CAMRA boss defends cask quality in face of Brown's snub

By Nicholas Robinson

- Last updated on GMT

In hot water: Pete Brown's cask comments draw fire from CAMRA
In hot water: Pete Brown's cask comments draw fire from CAMRA

Related tags Cask ale Beer Pete brown

Beer writer Pete Brown’s shocking confession that he’s mostly stopped drinking cask ale has drawn fire from Campaign for Real Ale (CAMRA) national chairman Colin Valentine.

Former Cask Report ​author Brown wrote in The​ Morning Advertiser ​(MA​) today (16 January) that he’s “had enough” of and has “mostly stopped” drinking cask ale because of the poor quality of serve in all but a handful of pubs.

He said: “I have a terrible confession to make – terrible for someone with my CV anyway. I’ve mostly stopped drinking cask ale.

“This may seem tantamount to a betrayal from someone who championed cask ale via The Cask Report ​for nine years, but I’ve had enough.”

When asked, Valentine told MA​: “It’s a shame that a high-profile and respected beer writer such as Pete has come to this conclusion, especially as there are so many examples of breweries brewing great cask ale and many thousands of pubs across the country keeping and serving it in excellent condition.

“This is evidenced by the many thousands of UK pubs that make it into CAMRA’s Good Beer Guide​.”

How to store and serve cask

However, Brown maintained that far too many pubs were ill-informed of how to store and serve cask, with the majority of them serving a reputation-crushing pint as a result.

Too frequently Brown said he had found himself taking pints of cask ale back and explaining to bar staff that it was not supposed to be flat, dead and laced with diacetyl.

He had grown weary of bar staff agreeing he had been served a sub-par pint that even they would not drink, but then refusing to take it off sale.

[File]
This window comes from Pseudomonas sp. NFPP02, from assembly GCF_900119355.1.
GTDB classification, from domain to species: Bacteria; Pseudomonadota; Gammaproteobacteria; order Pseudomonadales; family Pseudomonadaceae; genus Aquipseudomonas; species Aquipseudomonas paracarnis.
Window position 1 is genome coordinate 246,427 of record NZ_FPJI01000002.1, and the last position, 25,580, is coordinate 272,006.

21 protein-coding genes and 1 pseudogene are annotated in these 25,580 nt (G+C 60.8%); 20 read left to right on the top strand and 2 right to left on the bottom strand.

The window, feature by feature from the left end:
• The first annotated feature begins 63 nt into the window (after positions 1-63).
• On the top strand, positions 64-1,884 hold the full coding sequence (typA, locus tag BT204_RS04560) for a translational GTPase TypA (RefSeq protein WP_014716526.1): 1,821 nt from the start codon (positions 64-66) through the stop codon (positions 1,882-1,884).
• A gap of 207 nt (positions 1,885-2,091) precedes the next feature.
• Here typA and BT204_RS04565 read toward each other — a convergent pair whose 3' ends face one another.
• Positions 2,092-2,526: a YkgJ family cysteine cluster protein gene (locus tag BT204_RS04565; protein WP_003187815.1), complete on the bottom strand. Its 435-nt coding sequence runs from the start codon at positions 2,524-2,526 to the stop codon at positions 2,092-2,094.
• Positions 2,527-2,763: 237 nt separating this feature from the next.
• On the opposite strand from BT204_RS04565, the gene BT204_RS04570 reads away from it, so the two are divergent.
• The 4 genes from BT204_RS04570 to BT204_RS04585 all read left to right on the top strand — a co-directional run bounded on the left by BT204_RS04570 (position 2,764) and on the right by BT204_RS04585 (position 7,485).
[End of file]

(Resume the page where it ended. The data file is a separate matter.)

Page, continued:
The beer guru went on to claim he wasn’t the only one who had reached this point. “As beer bloggers and Twitterati returned from their Christmas break, the discussion that dominated social media that first week back was Cloudwater’s decision to stop offering beer​ in cask.”

Cloudwater’s move to axe cask from its portfolio was based on two main reasons, said Brown, including “the artificially depressed price expectations of cask” and the fact that the brewer “simply doubts that most pubs and bars are capable of serving their beer in cask to the standard it should be served”.

Yet, while Valentine defended the high standard of cask ale in pubs, he conceded that more could be done to promote and improve its quality.

He said: "We’ve seen some breweries decide to move away from cask over the years. Some cite commercial reasons, or raise issues about quality once beer reaches the pub. Breweries need to do what works for their business model and if they feel they can’t make cask work for them, that’s always disappointing, but you have to respect their decision.

"However, the 1,500 breweries committed to producing cask beer across the UK shows that the cask beer market is still vibrant. The fact that brewers in the US and other countries have recently showed such interest in brewing cask beers also demonstrates how respected and revered it is, and how exciting brewers find it as an expression of their skill."

CAMRA’s revitalisation consultation made it clear to members and those in the brewing and pub trade that beer quality is a key priority and those that have read the Revitalisation Project ​report would know that, he said.

‘Open and honest debate’

“Part of promoting quality is that we continue to have an open and honest debate about the issue and the input of writers like Pete, along with many others who comment online, is important in keeping it on the agenda,” said Valentine.

“As drinkers we need to highlight problems when we find them, or they will not be solved.

“However, it’s important to maintain perspective and remember just how much high-quality cask ale is available across the country and how many drinkers continue to find great cask beer in their pubs.”

Other beer writers, such as Jane Peyton, said Brown’s comments were likely to set alarm bells ringing in the pub trade.

“Let's hope Pete Brown's comment will be a wake-up call to the pub sector that cask ale is a living product and needs to be treated with care and knowledge and if they serve poor-quality beer they will lose customers,” she said.

“For such a prominent beer advocate as Pete to say he eschews cask ale is very worrisome as the pub is the only place to drink cask ale. If people stop drinking cask ale because of poor quality, they may stop going to the pub all together and drink filtered beer elsewhere.”

Related topics Beer Ale & Stout Lager

Related news

Show more

Related products